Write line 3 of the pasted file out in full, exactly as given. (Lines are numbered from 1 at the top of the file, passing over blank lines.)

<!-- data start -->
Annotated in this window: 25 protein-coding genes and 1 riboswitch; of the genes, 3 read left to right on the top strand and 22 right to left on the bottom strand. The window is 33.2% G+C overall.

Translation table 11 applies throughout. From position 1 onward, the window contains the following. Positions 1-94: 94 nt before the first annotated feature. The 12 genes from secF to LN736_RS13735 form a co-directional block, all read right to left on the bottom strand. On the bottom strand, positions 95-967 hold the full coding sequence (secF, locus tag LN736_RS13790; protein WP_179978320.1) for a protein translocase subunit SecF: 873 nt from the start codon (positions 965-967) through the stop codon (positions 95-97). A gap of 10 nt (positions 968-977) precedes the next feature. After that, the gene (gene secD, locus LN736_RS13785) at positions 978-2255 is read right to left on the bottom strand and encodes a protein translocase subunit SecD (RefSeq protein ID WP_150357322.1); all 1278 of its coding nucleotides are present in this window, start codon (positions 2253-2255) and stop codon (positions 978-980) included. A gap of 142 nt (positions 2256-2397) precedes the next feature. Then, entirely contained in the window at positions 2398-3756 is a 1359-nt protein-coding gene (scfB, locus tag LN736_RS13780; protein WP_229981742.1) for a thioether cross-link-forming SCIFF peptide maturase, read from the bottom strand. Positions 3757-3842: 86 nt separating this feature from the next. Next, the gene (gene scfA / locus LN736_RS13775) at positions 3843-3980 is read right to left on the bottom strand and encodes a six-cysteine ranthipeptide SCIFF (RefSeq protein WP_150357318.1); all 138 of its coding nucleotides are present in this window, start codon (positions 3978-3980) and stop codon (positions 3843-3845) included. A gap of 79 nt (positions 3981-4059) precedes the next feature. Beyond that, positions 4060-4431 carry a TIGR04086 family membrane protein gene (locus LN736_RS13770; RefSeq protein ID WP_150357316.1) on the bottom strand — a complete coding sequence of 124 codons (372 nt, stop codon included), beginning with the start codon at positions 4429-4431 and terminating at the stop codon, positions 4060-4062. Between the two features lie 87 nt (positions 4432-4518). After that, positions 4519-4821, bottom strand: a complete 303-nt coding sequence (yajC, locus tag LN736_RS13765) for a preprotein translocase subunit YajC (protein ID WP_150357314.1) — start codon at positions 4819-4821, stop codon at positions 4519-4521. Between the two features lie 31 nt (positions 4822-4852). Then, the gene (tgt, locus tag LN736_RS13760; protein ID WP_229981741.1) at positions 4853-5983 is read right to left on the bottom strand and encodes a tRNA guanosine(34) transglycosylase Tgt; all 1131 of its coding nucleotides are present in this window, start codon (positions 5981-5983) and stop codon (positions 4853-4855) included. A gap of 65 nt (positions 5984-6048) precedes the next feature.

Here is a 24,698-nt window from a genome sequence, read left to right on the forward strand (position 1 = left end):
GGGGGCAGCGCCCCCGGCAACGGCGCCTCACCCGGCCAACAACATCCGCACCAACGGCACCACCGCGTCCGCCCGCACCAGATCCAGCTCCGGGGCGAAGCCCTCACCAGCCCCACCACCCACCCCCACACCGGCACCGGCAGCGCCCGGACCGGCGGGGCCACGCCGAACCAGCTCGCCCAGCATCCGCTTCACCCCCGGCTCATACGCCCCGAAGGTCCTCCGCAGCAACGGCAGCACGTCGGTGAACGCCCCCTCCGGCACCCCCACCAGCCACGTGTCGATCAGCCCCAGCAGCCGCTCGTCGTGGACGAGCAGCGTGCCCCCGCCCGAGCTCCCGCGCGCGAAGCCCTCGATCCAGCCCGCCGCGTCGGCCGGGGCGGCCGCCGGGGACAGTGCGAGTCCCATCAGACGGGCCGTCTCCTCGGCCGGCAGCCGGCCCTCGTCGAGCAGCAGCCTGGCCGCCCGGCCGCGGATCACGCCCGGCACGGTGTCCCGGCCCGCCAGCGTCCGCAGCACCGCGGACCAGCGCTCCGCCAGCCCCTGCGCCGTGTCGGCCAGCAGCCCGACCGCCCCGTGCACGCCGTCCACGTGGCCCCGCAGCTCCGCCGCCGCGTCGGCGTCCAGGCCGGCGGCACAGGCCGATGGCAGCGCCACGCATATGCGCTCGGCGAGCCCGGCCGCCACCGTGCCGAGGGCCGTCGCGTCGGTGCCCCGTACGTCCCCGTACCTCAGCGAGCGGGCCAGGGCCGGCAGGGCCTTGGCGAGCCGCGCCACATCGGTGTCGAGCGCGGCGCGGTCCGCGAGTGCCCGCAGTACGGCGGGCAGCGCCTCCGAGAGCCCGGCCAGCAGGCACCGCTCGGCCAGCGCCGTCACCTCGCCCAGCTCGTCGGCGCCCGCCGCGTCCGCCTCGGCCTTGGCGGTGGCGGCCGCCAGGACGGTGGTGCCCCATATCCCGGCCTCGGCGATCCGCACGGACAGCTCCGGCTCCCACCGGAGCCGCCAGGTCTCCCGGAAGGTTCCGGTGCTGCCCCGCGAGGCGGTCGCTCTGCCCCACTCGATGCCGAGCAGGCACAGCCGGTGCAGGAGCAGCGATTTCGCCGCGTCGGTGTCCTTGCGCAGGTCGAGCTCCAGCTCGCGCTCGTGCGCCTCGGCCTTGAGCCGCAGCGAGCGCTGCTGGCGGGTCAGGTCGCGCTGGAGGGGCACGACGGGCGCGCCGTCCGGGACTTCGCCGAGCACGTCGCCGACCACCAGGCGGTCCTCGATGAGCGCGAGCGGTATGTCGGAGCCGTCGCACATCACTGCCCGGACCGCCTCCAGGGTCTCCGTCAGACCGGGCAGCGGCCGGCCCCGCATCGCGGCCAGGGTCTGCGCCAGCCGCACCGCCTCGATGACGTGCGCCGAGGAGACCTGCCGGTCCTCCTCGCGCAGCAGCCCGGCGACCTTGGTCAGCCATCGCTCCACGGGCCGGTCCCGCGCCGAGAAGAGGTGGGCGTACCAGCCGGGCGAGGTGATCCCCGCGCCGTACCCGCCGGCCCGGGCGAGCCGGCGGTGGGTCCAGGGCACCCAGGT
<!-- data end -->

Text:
Here is a 24,698-nt window from a genome sequence, read left to right on the forward strand (position 1 = left end):